Second referendum on Scottish independence has become 'inevitable', says Alex Salmond

The former Scottish First Minister previously called the 2014 referendum a 'once in a generation' opportunity

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Indy Politics

A second referendum on Scottish independence has become inevitable since David Cameron’s election victory, Alex Salmond has claimed.

The former SNP leader said it was only a matter of timing over when a fresh vote would be staged following last September’s poll in which 55.3 per cent of Scots voted to remain in the United Kingdom.

He argued that the Conservatives’ policies on austerity, devolution and the European Union were “moving things” towards a new referendum.

The former First Minister, who has returned to Westminster as an MP, struck a different note from his successor, Nicola Sturgeon, who ruled out the prospect of a second vote on independence during the general election campaign. He told BBC1’s Andrew Marr Show: “I think a second independence referendum is inevitable. The question is not the inevitability, it’s the timing and that is very much in the hands of Nicola Sturgeon.”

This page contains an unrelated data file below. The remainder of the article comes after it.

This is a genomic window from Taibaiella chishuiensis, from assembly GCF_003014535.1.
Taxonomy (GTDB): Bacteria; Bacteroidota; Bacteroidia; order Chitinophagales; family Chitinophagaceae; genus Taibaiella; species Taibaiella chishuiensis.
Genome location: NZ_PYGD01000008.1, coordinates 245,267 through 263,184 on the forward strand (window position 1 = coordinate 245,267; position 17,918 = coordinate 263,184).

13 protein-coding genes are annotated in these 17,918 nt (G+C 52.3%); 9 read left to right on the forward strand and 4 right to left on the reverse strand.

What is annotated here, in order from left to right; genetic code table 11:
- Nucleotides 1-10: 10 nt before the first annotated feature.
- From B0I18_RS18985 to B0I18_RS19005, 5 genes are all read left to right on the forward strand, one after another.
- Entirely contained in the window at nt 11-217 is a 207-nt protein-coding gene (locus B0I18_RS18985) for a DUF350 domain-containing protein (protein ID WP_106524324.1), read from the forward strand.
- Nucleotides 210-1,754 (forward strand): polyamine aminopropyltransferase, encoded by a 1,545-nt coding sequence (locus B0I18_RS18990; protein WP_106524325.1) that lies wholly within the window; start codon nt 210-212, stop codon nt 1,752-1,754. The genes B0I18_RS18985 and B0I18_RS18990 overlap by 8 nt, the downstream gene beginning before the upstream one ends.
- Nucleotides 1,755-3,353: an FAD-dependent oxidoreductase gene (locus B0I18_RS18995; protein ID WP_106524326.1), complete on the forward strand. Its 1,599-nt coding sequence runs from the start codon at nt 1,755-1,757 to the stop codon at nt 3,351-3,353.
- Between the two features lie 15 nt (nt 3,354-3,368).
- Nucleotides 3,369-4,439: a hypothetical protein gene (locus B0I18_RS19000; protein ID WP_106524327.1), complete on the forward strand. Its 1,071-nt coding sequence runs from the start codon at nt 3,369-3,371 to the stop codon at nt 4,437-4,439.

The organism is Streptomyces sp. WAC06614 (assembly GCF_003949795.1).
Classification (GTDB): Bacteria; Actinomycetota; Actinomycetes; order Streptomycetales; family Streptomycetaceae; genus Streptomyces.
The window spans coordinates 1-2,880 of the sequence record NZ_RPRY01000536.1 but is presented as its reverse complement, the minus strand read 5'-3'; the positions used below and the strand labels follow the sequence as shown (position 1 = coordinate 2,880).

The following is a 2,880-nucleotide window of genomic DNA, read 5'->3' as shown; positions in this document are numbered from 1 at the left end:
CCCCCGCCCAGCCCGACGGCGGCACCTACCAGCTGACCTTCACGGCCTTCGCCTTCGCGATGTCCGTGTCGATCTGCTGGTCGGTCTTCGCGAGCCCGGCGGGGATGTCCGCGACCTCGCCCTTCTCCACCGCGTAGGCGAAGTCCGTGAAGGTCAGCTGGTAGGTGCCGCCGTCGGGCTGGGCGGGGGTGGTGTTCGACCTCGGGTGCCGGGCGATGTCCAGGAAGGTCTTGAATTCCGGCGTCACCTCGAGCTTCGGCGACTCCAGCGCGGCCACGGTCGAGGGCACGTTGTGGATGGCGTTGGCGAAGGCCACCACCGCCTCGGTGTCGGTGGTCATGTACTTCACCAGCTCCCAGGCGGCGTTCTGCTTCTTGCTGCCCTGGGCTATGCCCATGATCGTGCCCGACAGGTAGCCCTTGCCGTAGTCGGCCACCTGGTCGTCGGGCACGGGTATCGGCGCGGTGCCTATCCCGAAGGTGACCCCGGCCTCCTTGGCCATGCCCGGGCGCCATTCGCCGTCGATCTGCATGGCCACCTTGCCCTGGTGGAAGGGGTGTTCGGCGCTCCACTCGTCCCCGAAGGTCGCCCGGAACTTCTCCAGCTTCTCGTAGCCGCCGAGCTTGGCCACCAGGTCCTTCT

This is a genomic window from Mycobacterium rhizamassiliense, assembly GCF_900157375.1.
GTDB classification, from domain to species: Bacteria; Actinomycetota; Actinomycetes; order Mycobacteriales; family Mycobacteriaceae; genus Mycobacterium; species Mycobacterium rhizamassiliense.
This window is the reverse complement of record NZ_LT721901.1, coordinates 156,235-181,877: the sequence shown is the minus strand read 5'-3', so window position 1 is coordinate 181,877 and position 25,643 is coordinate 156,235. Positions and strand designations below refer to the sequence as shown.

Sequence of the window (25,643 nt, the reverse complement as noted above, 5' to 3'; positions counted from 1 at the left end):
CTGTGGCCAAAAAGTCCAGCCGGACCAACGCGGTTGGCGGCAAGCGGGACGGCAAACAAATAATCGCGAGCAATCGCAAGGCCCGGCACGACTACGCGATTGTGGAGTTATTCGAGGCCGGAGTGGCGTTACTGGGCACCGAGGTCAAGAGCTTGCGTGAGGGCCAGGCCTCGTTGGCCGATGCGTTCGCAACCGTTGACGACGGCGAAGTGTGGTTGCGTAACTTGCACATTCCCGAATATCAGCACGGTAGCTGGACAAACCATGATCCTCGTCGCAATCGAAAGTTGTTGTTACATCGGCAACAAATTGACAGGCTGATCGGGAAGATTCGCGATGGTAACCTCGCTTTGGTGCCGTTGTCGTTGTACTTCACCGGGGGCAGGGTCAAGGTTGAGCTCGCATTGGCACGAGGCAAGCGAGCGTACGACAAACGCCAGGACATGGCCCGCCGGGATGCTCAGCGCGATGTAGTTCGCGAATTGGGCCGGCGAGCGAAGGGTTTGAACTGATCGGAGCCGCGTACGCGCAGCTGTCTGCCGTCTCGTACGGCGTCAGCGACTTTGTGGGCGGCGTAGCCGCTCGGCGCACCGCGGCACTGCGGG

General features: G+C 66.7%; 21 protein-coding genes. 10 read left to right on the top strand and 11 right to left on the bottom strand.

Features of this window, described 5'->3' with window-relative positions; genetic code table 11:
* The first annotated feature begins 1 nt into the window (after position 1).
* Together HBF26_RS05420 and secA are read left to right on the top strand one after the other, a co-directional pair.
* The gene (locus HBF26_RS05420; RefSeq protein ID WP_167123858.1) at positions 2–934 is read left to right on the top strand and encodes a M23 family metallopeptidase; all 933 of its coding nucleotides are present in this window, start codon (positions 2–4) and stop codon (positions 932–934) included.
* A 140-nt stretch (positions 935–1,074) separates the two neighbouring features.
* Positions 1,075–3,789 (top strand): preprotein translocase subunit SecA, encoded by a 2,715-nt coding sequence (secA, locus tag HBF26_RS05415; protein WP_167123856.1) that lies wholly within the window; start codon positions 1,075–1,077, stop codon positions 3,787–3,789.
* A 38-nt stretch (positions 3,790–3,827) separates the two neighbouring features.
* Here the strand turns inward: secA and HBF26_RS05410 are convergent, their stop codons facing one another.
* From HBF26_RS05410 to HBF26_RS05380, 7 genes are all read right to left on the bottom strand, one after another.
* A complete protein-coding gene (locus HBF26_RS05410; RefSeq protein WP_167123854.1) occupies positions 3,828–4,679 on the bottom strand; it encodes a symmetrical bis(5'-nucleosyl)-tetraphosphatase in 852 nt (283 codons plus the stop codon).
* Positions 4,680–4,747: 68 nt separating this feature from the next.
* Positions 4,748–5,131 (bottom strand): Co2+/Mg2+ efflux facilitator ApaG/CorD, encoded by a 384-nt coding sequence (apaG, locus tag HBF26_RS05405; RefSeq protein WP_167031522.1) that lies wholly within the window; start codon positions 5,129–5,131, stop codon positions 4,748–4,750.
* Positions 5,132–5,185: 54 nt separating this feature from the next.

Mr Salmond accused the Prime Minister of failing to deliver on his pre-election promises of wide-ranging devolution of power to Scotland and of planning “austerity to the max”.

He said a vote for Britain to leave the EU in the membership referendum promised by Mr Cameron could put independence on the agenda. He said: “If you had a situation and circumstance where Scotland voted to stay in the European Union in the referendum, but was dragged out on the votes of the people of England then that would be a material change of circumstance.”

 

Mr Salmond’s comments reflected an increased confidence in SNP ranks that its stunning general election performance, when it captured 56 of the 59 Scottish seats, could provide a launch-pad for a new drive for independence. Ms Sturgeon is expected to come under pressure on the issue at the SNP’s annual conference in Aberdeen in October.

Mr Salmond resigned as Scottish First Minister in September following the failed bid for Scottish independence.

Prior to the vote, he described it as a “once in a generation, perhaps even once in a lifetime, opportunity for Scotland” and argued that if it did not succeed, a second referendum would not take place.

Ian Murray, the shadow Scottish Secretary, said: “Alex Salmond’s priorities are all wrong. Instead of obsessing about a rerun of a vote that took place less than a year ago, the SNP should focus on cleaning up the mess they have made of Scotland’s public services.”